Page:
A lot of life is spent waiting — waiting for people to arrive or depart, for things to happen, or for answers to be made clear.
This spring at the Arvada Center, the three repertory shows all examine characters waiting — for a bus to make it through a snowstorm in Kansas, for a deadly husband to arrive, and for meaning.
“There’s this great theme we explore in all our plays this spring,” said Geoffrey Kent, an actor and director in the spring shows. “Not only waiting for something to happen, but what people do when they’re waiting.”
“Bus Stop” runs at the Center, 6901 Wadsworth Blvd., through April 15. “The Drowning Girls” also runs through May 21, followed by Samuel Becket’s classic, “Waiting for Godot,” which runs April 21 through May 20. Performances are at 7:30 p.m. Thursday through Saturday, 1 p.m. on Wednesday and 2 p.m. on Sunday.
Written by William Inge, “Bus Stop” tells the story of eight weary travelers forced to spend a night in Grace’s Diner in Kansas, because of a blizzard that has closed down the road.
In “The Drowning Girls,” written by Beth Graham, Charlie Tomlinson and Daniela Vlaskalic, based on true events, three women take back their voices and stories after being killed by the same twisted man.
“There are lots of plays where men play a lot of characters, but you don’t see as many with women,” said director Lynne Collins. “These women didn’t have voices at the time of these murders, so we’re interested in showing how and why they became victims.”
And in Becket’s “Waiting for Godot,” two men are trapped in a kind of absurdist limbo as they wait for the unseen Godot to arrive.
“People may think they know this play, but many don’t know the full work,” said Sam Gregory, who is in “Bus Stop” and “Waiting for Godot.” “It’s an absurdist piece, so there’s a lot that’s not said, and some aspects that are really heavy, and others that just leave you laughing.”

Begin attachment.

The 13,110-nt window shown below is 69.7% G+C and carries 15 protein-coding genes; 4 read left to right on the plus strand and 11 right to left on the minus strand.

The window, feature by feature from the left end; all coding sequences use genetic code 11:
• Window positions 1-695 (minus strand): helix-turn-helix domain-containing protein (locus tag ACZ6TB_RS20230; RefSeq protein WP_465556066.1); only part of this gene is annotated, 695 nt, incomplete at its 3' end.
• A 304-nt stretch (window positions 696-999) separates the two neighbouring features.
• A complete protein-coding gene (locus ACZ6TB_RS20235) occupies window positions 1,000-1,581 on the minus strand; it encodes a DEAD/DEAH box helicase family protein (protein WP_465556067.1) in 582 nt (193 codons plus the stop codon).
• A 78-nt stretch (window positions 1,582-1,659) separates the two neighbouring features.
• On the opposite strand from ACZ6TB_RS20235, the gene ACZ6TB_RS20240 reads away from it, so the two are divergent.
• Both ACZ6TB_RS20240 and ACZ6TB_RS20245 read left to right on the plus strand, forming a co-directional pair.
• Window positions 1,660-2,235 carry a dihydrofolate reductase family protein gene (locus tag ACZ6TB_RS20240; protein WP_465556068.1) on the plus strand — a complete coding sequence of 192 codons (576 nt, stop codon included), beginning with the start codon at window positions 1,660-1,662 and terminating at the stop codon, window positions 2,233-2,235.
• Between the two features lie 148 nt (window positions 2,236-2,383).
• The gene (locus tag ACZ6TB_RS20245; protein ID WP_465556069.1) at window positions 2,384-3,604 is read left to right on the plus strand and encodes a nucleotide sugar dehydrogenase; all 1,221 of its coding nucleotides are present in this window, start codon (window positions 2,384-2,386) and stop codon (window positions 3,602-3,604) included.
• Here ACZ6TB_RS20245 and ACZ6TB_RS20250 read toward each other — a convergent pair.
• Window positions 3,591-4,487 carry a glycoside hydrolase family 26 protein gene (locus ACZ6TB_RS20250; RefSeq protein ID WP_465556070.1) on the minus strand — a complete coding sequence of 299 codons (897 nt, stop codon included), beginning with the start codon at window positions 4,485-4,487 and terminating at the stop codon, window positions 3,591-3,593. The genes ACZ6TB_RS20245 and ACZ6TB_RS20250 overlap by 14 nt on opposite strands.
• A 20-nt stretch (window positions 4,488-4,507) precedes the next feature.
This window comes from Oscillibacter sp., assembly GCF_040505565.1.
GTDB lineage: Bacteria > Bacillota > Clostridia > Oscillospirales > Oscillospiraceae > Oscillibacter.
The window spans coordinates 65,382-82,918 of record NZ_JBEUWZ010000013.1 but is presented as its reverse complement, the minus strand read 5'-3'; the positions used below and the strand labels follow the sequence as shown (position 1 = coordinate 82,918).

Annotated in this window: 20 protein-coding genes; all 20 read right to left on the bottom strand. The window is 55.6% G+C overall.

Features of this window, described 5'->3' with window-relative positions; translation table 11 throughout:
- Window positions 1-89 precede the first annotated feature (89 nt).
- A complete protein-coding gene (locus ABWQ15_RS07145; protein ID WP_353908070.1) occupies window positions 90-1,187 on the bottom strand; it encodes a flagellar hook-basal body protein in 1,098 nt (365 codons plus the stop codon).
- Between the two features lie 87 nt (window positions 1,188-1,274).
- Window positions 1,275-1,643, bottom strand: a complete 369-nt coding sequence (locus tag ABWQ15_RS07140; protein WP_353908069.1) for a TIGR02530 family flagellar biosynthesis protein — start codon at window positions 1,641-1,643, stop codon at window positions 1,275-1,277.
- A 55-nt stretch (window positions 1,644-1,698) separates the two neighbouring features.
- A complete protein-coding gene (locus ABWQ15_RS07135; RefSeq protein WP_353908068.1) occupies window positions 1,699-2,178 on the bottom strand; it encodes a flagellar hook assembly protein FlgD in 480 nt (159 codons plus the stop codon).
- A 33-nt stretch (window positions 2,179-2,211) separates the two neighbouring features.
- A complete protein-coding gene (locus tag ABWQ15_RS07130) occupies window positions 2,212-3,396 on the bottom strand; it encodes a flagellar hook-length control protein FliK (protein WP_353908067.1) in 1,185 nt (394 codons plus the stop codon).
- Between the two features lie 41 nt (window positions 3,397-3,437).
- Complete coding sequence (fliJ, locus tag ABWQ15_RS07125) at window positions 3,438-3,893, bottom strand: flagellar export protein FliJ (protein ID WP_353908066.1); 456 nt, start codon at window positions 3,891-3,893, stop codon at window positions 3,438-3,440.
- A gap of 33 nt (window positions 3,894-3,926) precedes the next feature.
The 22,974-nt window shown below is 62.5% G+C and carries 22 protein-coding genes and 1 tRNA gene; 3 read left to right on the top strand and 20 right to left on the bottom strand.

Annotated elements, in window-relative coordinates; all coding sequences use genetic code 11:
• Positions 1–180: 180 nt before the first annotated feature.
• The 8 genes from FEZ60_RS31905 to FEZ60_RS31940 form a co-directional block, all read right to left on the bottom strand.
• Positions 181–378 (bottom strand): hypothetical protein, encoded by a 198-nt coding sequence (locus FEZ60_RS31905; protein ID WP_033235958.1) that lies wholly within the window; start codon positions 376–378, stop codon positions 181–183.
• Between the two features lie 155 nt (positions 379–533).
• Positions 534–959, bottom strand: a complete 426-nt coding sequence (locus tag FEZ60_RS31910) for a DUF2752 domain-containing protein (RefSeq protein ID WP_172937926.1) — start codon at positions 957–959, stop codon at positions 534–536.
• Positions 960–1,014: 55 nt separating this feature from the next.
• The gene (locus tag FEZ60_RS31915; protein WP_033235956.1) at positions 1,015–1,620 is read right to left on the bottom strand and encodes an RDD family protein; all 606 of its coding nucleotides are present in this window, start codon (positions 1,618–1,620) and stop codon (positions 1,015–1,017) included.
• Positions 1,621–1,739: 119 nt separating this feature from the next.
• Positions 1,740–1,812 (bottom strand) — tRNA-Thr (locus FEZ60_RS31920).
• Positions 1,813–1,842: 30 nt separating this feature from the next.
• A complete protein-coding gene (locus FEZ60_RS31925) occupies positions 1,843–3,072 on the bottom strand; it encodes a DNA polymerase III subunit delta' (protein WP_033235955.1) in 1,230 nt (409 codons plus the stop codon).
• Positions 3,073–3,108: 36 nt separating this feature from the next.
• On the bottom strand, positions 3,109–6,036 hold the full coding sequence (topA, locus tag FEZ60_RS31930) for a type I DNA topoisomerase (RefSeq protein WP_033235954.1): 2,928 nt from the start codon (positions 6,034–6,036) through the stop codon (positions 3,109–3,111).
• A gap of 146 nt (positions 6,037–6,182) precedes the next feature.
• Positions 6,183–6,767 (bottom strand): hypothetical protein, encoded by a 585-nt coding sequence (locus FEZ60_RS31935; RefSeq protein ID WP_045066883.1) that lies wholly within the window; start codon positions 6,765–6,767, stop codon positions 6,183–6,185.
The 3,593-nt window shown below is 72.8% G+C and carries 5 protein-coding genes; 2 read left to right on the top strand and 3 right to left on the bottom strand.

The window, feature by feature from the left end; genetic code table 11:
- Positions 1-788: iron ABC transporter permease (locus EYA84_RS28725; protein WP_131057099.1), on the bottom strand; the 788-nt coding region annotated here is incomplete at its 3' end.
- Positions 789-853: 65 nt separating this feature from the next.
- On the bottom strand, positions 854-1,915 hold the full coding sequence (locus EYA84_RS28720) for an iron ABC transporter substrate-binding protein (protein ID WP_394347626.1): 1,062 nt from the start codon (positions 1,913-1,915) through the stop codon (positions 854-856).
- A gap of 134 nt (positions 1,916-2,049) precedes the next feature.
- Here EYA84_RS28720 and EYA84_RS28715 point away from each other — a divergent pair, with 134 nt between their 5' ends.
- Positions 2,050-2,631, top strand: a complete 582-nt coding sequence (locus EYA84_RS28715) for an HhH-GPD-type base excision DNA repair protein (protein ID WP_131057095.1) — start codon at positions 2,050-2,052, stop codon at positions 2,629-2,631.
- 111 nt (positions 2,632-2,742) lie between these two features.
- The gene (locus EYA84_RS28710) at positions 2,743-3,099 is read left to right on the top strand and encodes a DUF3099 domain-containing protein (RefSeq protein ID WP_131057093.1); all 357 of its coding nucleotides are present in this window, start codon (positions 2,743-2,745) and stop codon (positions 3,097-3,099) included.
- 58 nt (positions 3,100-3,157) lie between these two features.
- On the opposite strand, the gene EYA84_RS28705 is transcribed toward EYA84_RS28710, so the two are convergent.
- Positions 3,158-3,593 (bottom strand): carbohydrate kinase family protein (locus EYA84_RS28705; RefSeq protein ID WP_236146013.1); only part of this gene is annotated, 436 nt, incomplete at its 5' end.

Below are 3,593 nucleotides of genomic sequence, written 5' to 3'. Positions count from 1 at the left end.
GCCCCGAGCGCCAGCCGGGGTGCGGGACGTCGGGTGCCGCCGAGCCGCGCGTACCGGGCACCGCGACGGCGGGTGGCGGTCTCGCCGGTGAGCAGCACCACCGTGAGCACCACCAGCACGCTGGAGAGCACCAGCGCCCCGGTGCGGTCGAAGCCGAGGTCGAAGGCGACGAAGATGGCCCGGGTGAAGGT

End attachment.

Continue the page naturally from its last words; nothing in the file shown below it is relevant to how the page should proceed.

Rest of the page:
The 2016-2017 season is the first time the Center has taken a repertory approach to its plays, which means hiring an ensemble company of actors, directors and designers who will put on all of the season’s productions. This leads to a lot of overlap — many of the actors are in two of the plays. All three shows run on the same stage, and there is even some performance overlap between “Bus Stop” and “The Drowning Girls,” and “The Drowning Girls” and “Waiting for Godot.”
While this approach does provide challengers for directors, actors and the technical crews, it also offers an opportunity for diversity.
“I enjoy working on two shows, because if I get frustrated with one project, I’m able to step into the other to change things up,” said Josh Robinson, who acts in both “Bus Stop and “Waiting for Godot.” “There are times when I don’t know what we’re doing in ‘Godot,’ and that makes stepping back into ‘Bus Stop’ like putting on some really comfortable clothes.”
All three shows are small casts — “Bus Stop” has eight, “The Drowning Girls” three and “Waiting for Godot” has five. These intimate stories are the perfect fit for repertory shows, because they rely so heavily on relationships the actors have built working together.
“You’re taking the stage with people you trust, who can challenge you and keep you on your toes,” said Kate Gleason, an actress in “Bus Stop” and “The Drowning Girls.” “They’re all diverse works, and it helps to work with people you trust.”
For the actors and creatives involved, the repertory approach is a great benefit to the audiences who see all three shows, because they get to develop a kind of familiar affection for the actors, and see their craft in different rolls.
“We all have favorite film directors or actors, and at home you can do marathons to see how multifaceted they are,” said Emily Van Fleet, who acts in “Bus Stop” and “The Drowning Girls.” “It’s so cool to provide the same opportunity to people now, one you don’t often see in theaters.”